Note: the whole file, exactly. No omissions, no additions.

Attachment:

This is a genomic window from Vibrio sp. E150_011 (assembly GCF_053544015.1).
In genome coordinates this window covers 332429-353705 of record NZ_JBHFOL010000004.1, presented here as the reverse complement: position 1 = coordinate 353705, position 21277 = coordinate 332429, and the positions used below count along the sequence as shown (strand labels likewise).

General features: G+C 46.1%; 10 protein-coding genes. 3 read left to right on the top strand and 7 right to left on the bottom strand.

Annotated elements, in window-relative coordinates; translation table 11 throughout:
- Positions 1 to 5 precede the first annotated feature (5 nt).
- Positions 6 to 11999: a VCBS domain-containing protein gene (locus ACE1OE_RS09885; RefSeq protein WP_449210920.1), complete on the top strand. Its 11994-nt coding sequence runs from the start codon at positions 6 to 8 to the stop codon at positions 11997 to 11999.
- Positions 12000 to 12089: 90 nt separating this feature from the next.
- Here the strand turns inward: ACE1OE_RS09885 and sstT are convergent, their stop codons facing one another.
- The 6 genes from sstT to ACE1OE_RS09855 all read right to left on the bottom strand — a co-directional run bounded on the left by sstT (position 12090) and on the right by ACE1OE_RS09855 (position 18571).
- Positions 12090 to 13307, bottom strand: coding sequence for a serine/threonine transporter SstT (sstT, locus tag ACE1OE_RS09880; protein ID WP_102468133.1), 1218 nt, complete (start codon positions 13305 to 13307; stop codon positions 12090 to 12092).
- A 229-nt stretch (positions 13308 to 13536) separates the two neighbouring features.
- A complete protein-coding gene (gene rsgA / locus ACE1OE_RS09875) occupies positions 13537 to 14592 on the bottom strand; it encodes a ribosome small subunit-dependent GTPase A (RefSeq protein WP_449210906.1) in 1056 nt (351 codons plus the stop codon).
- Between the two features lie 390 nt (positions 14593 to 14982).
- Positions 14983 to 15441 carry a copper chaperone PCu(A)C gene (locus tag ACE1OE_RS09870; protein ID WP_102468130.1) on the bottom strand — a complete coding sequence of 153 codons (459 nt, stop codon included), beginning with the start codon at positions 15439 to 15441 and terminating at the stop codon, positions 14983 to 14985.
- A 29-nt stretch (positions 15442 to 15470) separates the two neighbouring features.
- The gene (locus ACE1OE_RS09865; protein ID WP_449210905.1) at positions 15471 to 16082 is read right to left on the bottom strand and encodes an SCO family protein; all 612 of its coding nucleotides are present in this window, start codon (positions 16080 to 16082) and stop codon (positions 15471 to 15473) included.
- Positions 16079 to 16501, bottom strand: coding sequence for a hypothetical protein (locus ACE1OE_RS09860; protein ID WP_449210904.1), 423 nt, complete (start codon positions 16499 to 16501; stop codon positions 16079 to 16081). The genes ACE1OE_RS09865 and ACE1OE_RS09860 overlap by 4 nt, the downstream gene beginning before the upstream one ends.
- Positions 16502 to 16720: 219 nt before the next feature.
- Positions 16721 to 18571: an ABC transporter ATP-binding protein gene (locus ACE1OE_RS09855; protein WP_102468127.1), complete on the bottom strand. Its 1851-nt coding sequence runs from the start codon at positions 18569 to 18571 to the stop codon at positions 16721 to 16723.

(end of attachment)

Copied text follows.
This is a genomic window from Vibrio sp. E150_011 (assembly GCF_053544015.1).
In genome coordinates this window covers 332429-353705 of record NZ_JBHFOL010000004.1, presented here as the reverse complement: position 1 = coordinate 353705, position 21277 = coordinate 332429, and the positions used below count along the sequence as shown (strand labels likewise).

General features: G+C 46.1%; 10 protein-coding genes. 3 read left to right on the top strand and 7 right to left on the bottom strand.

Annotated elements, in window-relative coordinates; translation table 11 throughout:
- Positions 1 to 5 precede the first annotated feature (5 nt).
- Positions 6 to 11999: a VCBS domain-containing protein gene (locus ACE1OE_RS09885; RefSeq protein WP_449210920.1), complete on the top strand. Its 11994-nt coding sequence runs from the start codon at positions 6 to 8 to the stop codon at positions 11997 to 11999.
- Positions 12000 to 12089: 90 nt separating this feature from the next.
- Here the strand turns inward: ACE1OE_RS09885 and sstT are convergent, their stop codons facing one another.
- The 6 genes from sstT to ACE1OE_RS09855 all read right to left on the bottom strand — a co-directional run bounded on the left by sstT (position 12090) and on the right by ACE1OE_RS09855 (position 18571).
- Positions 12090 to 13307, bottom strand: coding sequence for a serine/threonine transporter SstT (sstT, locus tag ACE1OE_RS09880; protein ID WP_102468133.1), 1218 nt, complete (start codon positions 13305 to 13307; stop codon positions 12090 to 12092).
- A 229-nt stretch (positions 13308 to 13536) separates the two neighbouring features.
- A complete protein-coding gene (gene rsgA / locus ACE1OE_RS09875) occupies positions 13537 to 14592 on the bottom strand; it encodes a ribosome small subunit-dependent GTPase A (RefSeq protein WP_449210906.1) in 1056 nt (351 codons plus the stop codon).
- Between the two features lie 390 nt (positions 14593 to 14982).
- Positions 14983 to 15441 carry a copper chaperone PCu(A)C gene (locus tag ACE1OE_RS09870; protein ID WP_102468130.1) on the bottom strand — a complete coding sequence of 153 codons (459 nt, stop codon included), beginning with the start codon at positions 15439 to 15441 and terminating at the stop codon, positions 14983 to 14985.
- A 29-nt stretch (positions 15442 to 15470) separates the two neighbouring features.
- The gene (locus ACE1OE_RS09865; protein ID WP_449210905.1) at positions 15471 to 16082 is read right to left on the bottom strand and encodes an SCO family protein; all 612 of its coding nucleotides are present in this window, start codon (positions 16080 to 16082) and stop codon (positions 15471 to 15473) included.
- Positions 16079 to 16501, bottom strand: coding sequence for a hypothetical protein (locus ACE1OE_RS09860; protein ID WP_449210904.1), 423 nt, complete (start codon positions 16499 to 16501; stop codon positions 16079 to 16081). The genes ACE1OE_RS09865 and ACE1OE_RS09860 overlap by 4 nt, the downstream gene beginning before the upstream one ends.
- Positions 16502 to 16720: 219 nt before the next feature.
- Positions 16721 to 18571: an ABC transporter ATP-binding protein gene (locus ACE1OE_RS09855; protein WP_102468127.1), complete on the bottom strand. Its 1851-nt coding sequence runs from the start codon at positions 18569 to 18571 to the stop codon at positions 16721 to 16723.